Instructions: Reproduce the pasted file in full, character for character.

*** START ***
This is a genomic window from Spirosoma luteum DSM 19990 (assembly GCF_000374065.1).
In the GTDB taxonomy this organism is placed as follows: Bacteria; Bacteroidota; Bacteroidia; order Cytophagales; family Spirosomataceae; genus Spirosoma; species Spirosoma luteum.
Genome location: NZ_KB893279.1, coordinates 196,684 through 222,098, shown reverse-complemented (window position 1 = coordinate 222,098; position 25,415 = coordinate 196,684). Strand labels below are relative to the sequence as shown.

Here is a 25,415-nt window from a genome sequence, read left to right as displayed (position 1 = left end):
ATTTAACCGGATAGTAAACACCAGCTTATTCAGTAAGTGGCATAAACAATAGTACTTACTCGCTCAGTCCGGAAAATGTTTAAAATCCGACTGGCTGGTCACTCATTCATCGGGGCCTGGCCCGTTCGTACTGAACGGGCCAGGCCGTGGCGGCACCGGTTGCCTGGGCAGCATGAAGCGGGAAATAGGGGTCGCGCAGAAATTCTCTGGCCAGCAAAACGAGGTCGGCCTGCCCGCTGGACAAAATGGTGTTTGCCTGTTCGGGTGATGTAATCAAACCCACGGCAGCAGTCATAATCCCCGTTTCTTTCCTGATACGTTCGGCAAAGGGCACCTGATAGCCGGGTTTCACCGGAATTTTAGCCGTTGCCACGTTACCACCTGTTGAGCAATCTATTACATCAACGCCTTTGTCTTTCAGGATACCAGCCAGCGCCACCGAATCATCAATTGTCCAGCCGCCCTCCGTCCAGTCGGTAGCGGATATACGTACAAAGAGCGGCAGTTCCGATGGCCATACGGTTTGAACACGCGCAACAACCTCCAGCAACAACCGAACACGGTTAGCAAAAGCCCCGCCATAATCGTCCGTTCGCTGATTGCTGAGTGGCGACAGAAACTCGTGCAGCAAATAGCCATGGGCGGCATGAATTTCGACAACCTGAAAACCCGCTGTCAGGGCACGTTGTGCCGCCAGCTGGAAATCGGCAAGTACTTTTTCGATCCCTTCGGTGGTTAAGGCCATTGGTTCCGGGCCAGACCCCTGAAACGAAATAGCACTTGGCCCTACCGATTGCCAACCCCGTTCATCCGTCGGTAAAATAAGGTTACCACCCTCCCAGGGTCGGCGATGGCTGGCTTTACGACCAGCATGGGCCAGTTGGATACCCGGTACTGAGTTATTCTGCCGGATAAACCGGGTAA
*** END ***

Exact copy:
This is a genomic window from Spirosoma luteum DSM 19990 (assembly GCF_000374065.1).
In the GTDB taxonomy this organism is placed as follows: Bacteria; Bacteroidota; Bacteroidia; order Cytophagales; family Spirosomataceae; genus Spirosoma; species Spirosoma luteum.
Genome location: NZ_KB893279.1, coordinates 196,684 through 222,098, shown reverse-complemented (window position 1 = coordinate 222,098; position 25,415 = coordinate 196,684). Strand labels below are relative to the sequence as shown.

Here is a 25,415-nt window from a genome sequence, read left to right as displayed (position 1 = left end):
ATTTAACCGGATAGTAAACACCAGCTTATTCAGTAAGTGGCATAAACAATAGTACTTACTCGCTCAGTCCGGAAAATGTTTAAAATCCGACTGGCTGGTCACTCATTCATCGGGGCCTGGCCCGTTCGTACTGAACGGGCCAGGCCGTGGCGGCACCGGTTGCCTGGGCAGCATGAAGCGGGAAATAGGGGTCGCGCAGAAATTCTCTGGCCAGCAAAACGAGGTCGGCCTGCCCGCTGGACAAAATGGTGTTTGCCTGTTCGGGTGATGTAATCAAACCCACGGCAGCAGTCATAATCCCCGTTTCTTTCCTGATACGTTCGGCAAAGGGCACCTGATAGCCGGGTTTCACCGGAATTTTAGCCGTTGCCACGTTACCACCTGTTGAGCAATCTATTACATCAACGCCTTTGTCTTTCAGGATACCAGCCAGCGCCACCGAATCATCAATTGTCCAGCCGCCCTCCGTCCAGTCGGTAGCGGATATACGTACAAAGAGCGGCAGTTCCGATGGCCATACGGTTTGAACACGCGCAACAACCTCCAGCAACAACCGAACACGGTTAGCAAAAGCCCCGCCATAATCGTCCGTTCGCTGATTGCTGAGTGGCGACAGAAACTCGTGCAGCAAATAGCCATGGGCGGCATGAATTTCGACAACCTGAAAACCCGCTGTCAGGGCACGTTGTGCCGCCAGCTGGAAATCGGCAAGTACTTTTTCGATCCCTTCGGTGGTTAAGGCCATTGGTTCCGGGCCAGACCCCTGAAACGAAATAGCACTTGGCCCTACCGATTGCCAACCCCGTTCATCCGTCGGTAAAATAAGGTTACCACCCTCCCAGGGTCGGCGATGGCTGGCTTTACGACCAGCATGGGCCAGTTGGATACCCGGTACTGAGTTATTCTGCCGGATAAACCGGGTAA